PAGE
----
Residential Property Valuation
The main residential valuation model used by Campbell County is the market approach. Homes are valued based on what an average person would be willing to pay for a similar property. This data is derived by looking at current sales in the county. Every attempt is made to use sales that have the same characteristics as the property to be valued (subject property). These would include but are not limited too; area, number of bedrooms, baths etc., if it has a garage, etc. If a subject property doesn’t have enough matching sales, adjustments are made to the sale properties most closely resembling that property to create a more equitable value. An example of this would be; if the sale property had a garage and the subject didn’t the sale price would be adjusted to reflect not having a garage.
We collect sales data through statements of consideration. This is a form that is filled out at the end of a sale showing sale price, type of sale, mortgage information, and more. We verify these to be sure they are a valid sale, in other words a sale at fair market value by the definition: The amount of money a well-informed buyer would pay and a well-informed seller would accept for property that has been on the open market for a reasonable amount of time, assuming neither buyer nor seller is acting under pressure. When a sale is deemed valid it can be used to help determine fair market value for other similar properties. The goal is to value all properties fairly and equally, while being as close to fair market value as possible.
A Computer Assisted Mass Appraisal System (CAMA) is used in Campbell County for residential appraisal. We are able to store sales data on it and run sales ratio studies. It is also a cost system consisting of an appraisal program supported by state enhancements. Property characteristics are collected by field appraisers and entered into the system. This data generates a Replacement Cost New (RCN). With the entry of the year of construction, effective age, and condition a Replacement Cost New Less Depreciation (RCNLD) is developed on each property in the county. Property record cards are maintained on property, these list specific information and including a basic sketch of the house and attachments. Information on other miscellaneous outbuildings and pictures of the property are included. We do use the RCNLD itself to value some residential and commercial properties. This is the cost approach to valuation.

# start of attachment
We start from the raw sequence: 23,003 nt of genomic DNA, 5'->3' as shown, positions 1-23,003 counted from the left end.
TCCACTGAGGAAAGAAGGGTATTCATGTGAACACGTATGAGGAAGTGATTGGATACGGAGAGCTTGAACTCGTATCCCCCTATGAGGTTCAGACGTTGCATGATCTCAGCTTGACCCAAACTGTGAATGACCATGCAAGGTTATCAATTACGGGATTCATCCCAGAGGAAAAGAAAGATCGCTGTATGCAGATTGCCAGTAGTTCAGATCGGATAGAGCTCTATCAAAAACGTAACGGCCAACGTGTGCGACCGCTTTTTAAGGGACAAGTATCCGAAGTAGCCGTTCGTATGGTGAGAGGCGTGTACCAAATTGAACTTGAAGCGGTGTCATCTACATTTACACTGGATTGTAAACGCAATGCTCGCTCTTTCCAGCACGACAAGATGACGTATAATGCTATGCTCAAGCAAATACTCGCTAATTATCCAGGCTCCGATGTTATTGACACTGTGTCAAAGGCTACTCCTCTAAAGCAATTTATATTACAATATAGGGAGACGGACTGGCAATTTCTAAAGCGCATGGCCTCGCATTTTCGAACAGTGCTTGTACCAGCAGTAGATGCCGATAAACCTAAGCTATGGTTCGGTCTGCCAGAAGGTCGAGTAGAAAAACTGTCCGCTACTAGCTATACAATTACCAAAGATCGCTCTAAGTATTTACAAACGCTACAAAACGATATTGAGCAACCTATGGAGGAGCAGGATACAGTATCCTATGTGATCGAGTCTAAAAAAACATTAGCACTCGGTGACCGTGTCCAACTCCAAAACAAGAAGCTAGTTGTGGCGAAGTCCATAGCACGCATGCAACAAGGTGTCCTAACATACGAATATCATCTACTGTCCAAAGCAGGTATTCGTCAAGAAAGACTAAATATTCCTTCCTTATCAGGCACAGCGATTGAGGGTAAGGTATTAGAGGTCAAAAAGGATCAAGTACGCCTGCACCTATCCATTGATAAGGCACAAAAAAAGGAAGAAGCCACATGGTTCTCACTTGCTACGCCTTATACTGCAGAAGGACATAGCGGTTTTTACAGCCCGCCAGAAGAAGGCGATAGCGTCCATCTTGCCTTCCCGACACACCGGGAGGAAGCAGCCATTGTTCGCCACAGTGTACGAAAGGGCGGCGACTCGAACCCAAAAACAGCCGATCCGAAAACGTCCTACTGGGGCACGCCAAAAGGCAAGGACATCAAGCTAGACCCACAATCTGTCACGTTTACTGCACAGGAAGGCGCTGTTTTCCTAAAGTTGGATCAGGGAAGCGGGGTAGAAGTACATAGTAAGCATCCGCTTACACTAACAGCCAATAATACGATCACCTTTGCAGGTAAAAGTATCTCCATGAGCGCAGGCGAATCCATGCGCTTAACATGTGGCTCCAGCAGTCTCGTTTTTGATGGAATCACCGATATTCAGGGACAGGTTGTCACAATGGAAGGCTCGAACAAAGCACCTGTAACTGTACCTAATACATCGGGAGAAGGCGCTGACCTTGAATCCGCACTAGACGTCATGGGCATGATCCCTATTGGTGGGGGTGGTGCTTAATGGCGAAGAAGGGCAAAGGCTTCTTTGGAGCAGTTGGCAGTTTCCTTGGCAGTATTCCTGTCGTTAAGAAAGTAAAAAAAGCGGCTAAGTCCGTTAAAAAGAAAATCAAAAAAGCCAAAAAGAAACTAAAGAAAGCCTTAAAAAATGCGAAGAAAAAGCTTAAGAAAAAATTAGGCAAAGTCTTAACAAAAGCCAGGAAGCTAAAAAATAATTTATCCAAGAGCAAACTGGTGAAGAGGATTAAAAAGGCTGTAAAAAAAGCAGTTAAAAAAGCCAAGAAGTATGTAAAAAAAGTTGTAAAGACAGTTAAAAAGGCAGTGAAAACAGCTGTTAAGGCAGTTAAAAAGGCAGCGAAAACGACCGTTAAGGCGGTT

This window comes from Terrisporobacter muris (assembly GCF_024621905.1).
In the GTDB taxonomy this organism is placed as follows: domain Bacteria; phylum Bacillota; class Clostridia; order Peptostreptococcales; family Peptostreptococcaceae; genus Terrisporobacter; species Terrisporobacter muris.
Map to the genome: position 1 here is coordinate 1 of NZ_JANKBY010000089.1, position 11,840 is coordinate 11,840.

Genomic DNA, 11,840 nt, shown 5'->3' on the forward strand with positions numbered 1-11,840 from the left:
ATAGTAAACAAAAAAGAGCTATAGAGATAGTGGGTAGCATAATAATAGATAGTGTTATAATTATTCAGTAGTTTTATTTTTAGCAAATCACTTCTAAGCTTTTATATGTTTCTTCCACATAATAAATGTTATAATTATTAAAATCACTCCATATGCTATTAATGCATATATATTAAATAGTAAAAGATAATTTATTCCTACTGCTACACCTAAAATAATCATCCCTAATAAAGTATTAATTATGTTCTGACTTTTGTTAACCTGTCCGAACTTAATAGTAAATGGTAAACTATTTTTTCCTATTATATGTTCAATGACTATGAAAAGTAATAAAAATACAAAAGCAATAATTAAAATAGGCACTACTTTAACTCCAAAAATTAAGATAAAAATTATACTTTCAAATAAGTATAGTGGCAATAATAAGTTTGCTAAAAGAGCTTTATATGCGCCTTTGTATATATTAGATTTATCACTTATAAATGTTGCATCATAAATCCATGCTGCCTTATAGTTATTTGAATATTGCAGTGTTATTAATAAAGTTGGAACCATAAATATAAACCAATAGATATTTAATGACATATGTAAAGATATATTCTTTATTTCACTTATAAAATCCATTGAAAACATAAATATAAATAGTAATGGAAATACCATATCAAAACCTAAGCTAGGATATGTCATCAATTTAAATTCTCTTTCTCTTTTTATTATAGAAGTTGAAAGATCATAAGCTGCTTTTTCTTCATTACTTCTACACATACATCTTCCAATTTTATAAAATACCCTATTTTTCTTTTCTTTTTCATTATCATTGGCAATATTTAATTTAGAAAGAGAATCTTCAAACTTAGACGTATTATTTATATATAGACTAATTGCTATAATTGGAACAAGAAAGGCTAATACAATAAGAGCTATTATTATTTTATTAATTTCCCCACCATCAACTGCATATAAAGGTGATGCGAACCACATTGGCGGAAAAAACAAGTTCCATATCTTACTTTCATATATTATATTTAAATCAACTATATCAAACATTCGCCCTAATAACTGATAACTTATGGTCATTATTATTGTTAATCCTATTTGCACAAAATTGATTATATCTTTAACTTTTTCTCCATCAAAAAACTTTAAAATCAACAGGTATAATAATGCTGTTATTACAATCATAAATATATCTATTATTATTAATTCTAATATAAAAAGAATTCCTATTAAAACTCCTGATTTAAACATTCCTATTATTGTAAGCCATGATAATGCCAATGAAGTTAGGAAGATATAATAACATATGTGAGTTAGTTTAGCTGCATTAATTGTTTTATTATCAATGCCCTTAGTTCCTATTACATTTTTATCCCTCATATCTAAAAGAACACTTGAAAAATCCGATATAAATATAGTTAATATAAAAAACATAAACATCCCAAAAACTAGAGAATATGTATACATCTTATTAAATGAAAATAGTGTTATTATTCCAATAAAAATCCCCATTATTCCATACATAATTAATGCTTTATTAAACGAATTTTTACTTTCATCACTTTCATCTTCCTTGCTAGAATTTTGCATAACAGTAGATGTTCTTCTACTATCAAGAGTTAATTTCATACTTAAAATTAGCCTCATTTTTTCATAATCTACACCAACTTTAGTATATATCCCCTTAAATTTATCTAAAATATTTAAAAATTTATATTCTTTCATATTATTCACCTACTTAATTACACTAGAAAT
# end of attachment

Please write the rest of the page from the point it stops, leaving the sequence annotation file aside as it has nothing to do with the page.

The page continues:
Campbell County has been divided into appraisal neighborhoods of similar properties by the assessor’s office to aid in developing fair and equitable market values. In the process of developing a market value for each property as of January 1 of a given year, sales information for an area is analyzed to develop adjustments that must be applied to properties to bring them to current market value. One of the first and most important areas of consideration are properties within a geographical neighborhood and their relative sales ratios. This is because the neighborhoods have been developed on location, economic forces, governmental and social factors, and boundaries that group properties with similarities. Within neighborhoods other considerations may be age, type of construction, etc. Through the use of computer programs, information gained from properties that have recently sold can be used on properties not recently sold to achieve fair market value for all properties.
End of Year Assessment
By the end of April of each year assessment schedules are mailed to each property owner listing the estimated market value, assessment, the previous year’s tax, and estimated tax for the current year using the previous year’s mill levy. The previous year’s information will not be listed on properties that have had changes in legal description or if they did not exist in the previous year (newly platted). Property owners have the right to appeal the values placed on their property; however the appeal must be filed within 30 days of the assessment mail date. For more information on this see the Appeals Section or contact our office.